I rubbed my finger under my nose, a gesture my son recognized for what it was: displeasure. Out of habit, I rubbed my hands on a yellow calico dishtowel, even though my hands were clean. I extended a hand, which she took, limply, not even the good sense to give it a decent squeeze.
Over time, I came to like her, then respect her after finding out that her origins weren’t the best, that life was difficult for her for a number of reasons, though, god, she was a beauty. When my son circled her tiny waist with his muscled arm, I felt a twinge, and chased thoughts away that no self-respecting mother should ever have. I thought of the beautiful grandchildren they might give me some day: his brains, her good looks.
He stopped bringing her around as often. I hadn’t thought much of it. He was busy climbing the ladder. His ambition he got from me, I was always proud to say. He was in and out of the house. The steam wasn’t even dispelled from the shower and I’d go in to breathe the clean smell of his after-shave. I still picked up his towels from the floor, why not?
Three weeks before Christmas he told me that he and the girl with the tiny waist were over. He wrung his hands and I felt like I’d been slapped. I’d invested time in the girl, I protest. I’d imagined two beautiful grandkids, a boy and a girl to keep me company once I slowed down. Their faces I conjured in prolific luminosity. I called them various names at various times in my head.
I felt led on and I told him so. Enough, he said, holding his head. It’s over.
Well. I said it like an indictment. He waved me off. I saw the circles under his eyes.
That night, I lay in bed, worrying my fingers, a habit from my childhood after the death of my mother. I thought it could keep any more loss at bay. Eventually I fell asleep. I dreamt that my mother had returned, with two children, who I mistook for children of my own. They both looked just like her.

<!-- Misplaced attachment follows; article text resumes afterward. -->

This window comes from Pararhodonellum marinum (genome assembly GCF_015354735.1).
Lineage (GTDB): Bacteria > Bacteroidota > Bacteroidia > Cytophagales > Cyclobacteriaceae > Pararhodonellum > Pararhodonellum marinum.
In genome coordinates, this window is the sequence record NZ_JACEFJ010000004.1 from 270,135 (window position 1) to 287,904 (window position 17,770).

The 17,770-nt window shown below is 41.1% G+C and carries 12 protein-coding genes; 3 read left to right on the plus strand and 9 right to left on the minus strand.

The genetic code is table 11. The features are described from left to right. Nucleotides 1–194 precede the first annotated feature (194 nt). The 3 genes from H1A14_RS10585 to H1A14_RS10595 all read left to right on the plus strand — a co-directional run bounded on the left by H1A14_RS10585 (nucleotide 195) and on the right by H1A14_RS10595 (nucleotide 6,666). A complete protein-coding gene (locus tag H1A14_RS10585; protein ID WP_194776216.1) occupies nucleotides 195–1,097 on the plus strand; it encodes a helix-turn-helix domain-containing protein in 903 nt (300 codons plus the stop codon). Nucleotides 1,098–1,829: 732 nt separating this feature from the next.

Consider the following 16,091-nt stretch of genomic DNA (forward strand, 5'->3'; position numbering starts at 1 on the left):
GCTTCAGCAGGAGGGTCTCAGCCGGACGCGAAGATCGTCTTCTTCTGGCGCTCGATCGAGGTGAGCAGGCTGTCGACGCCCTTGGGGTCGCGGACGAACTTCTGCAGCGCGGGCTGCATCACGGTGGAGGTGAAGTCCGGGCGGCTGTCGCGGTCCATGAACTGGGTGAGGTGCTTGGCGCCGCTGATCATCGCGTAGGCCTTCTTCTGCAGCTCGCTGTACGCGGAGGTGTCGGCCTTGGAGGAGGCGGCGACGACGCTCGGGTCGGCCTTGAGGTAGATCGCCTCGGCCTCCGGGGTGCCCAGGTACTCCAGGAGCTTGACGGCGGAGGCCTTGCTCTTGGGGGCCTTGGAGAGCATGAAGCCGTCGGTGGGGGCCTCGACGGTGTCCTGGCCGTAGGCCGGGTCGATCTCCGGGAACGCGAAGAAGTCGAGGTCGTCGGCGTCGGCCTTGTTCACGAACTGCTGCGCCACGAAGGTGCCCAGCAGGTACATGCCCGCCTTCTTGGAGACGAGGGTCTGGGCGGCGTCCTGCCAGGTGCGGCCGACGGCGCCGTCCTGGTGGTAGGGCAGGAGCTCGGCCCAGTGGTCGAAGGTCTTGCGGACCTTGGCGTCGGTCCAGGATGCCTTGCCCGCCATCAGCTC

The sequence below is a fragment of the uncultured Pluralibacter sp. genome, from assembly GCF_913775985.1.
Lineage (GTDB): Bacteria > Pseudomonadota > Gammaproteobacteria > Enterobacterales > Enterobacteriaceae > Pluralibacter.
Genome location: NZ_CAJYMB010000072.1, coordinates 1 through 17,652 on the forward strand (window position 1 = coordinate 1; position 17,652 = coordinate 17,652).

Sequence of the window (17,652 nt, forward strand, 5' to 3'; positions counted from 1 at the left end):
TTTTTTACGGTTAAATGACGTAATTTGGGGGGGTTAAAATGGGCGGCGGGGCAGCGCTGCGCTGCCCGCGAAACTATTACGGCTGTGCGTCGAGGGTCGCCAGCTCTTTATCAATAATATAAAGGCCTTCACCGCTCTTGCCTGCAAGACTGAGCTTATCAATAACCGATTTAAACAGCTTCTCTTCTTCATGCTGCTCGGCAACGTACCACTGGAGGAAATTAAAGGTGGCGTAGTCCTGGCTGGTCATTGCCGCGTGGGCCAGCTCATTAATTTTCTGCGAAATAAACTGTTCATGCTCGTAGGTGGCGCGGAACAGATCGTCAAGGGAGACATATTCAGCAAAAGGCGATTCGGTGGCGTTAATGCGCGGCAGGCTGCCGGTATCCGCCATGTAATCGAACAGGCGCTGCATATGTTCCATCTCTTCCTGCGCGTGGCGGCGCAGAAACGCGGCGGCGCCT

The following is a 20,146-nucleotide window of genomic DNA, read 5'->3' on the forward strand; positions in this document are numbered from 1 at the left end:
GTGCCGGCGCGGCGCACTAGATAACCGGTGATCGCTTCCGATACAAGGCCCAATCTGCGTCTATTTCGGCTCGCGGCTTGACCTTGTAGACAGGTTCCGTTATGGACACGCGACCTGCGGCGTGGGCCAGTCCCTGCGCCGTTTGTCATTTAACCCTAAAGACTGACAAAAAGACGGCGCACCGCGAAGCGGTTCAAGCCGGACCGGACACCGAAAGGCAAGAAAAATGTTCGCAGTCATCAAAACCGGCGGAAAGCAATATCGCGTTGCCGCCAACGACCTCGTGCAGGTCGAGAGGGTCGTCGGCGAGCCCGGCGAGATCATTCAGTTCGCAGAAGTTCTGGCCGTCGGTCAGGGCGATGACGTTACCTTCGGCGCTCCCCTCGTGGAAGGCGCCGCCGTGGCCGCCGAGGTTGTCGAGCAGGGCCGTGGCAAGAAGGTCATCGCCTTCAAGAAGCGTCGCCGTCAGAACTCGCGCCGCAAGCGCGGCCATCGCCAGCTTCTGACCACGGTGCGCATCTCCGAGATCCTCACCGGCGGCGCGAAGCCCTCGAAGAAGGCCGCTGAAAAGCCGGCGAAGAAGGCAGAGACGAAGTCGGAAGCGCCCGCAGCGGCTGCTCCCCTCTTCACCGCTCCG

On New Years Day, my son introduced me to a girl whose name I would never learn to pronounce. I felt her cunning right down to my marrow. She will be the ruin of you, I told him, quiet that night. After the shatter of glass and the slam of the door, I worried my fingers and took a sleeping pill. I felt a pain in my lower region. I wanted to call it resignation, but I feared something else.
My mother came to me, again, that night in a dream. I asked her about the children. What children, she asked me. I looked behind her and under her apron. She held her hand up, pushed me away. I woke before I should have, groggy and sweating. My son sat at the kitchen table, he fingers a tent held up to his forehead. I started the coffee and busied myself with nothing at the sink.
When I handed him a steaming mug, he took it without the edge I hoped he would still have. It would get him through.
Instead, he took one of my hands in his. Everything is ahead of you, I said, my voice braver than I felt. His cell phone rang and he dropped my hand on the cold table, and left out the back door. I watched him from the kitchen window. The cold air blew through the door he left ajar. I drank that pot of coffee right down to the dregs and vowed to put up a fight. LS